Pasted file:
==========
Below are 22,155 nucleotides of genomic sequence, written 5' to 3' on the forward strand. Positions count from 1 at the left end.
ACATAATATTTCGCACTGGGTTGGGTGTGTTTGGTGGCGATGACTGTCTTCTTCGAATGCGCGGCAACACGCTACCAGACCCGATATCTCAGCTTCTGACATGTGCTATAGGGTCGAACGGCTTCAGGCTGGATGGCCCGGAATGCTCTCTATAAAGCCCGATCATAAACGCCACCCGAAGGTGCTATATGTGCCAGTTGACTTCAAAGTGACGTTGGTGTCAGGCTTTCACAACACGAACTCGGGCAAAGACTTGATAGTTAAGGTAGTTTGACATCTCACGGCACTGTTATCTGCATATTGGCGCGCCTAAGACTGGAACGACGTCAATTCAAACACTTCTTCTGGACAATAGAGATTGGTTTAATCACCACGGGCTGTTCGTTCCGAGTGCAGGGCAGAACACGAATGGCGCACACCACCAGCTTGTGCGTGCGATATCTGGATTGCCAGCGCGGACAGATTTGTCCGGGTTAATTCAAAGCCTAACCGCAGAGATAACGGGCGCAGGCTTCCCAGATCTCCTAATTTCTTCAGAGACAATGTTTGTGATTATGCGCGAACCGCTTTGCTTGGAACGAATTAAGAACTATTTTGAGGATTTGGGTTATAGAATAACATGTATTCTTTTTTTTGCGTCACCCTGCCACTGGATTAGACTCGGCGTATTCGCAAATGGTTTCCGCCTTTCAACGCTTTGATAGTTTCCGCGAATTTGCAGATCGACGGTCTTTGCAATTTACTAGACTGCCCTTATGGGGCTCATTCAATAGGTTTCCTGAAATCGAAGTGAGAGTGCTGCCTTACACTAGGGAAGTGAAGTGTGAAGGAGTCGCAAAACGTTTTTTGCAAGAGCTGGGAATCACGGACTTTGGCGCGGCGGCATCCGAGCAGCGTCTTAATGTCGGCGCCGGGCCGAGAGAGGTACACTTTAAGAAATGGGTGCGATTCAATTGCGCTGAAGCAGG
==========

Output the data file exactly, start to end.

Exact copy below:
Below are 22,155 nucleotides of genomic sequence, written 5' to 3' on the forward strand. Positions count from 1 at the left end.
ACATAATATTTCGCACTGGGTTGGGTGTGTTTGGTGGCGATGACTGTCTTCTTCGAATGCGCGGCAACACGCTACCAGACCCGATATCTCAGCTTCTGACATGTGCTATAGGGTCGAACGGCTTCAGGCTGGATGGCCCGGAATGCTCTCTATAAAGCCCGATCATAAACGCCACCCGAAGGTGCTATATGTGCCAGTTGACTTCAAAGTGACGTTGGTGTCAGGCTTTCACAACACGAACTCGGGCAAAGACTTGATAGTTAAGGTAGTTTGACATCTCACGGCACTGTTATCTGCATATTGGCGCGCCTAAGACTGGAACGACGTCAATTCAAACACTTCTTCTGGACAATAGAGATTGGTTTAATCACCACGGGCTGTTCGTTCCGAGTGCAGGGCAGAACACGAATGGCGCACACCACCAGCTTGTGCGTGCGATATCTGGATTGCCAGCGCGGACAGATTTGTCCGGGTTAATTCAAAGCCTAACCGCAGAGATAACGGGCGCAGGCTTCCCAGATCTCCTAATTTCTTCAGAGACAATGTTTGTGATTATGCGCGAACCGCTTTGCTTGGAACGAATTAAGAACTATTTTGAGGATTTGGGTTATAGAATAACATGTATTCTTTTTTTTGCGTCACCCTGCCACTGGATTAGACTCGGCGTATTCGCAAATGGTTTCCGCCTTTCAACGCTTTGATAGTTTCCGCGAATTTGCAGATCGACGGTCTTTGCAATTTACTAGACTGCCCTTATGGGGCTCATTCAATAGGTTTCCTGAAATCGAAGTGAGAGTGCTGCCTTACACTAGGGAAGTGAAGTGTGAAGGAGTCGCAAAACGTTTTTTGCAAGAGCTGGGAATCACGGACTTTGGCGCGGCGGCATCCGAGCAGCGTCTTAATGTCGGCGCCGGGCCGAGAGAGGTACACTTTAAGAAATGGGTGCGATTCAATTGCGCTGAAGCAGG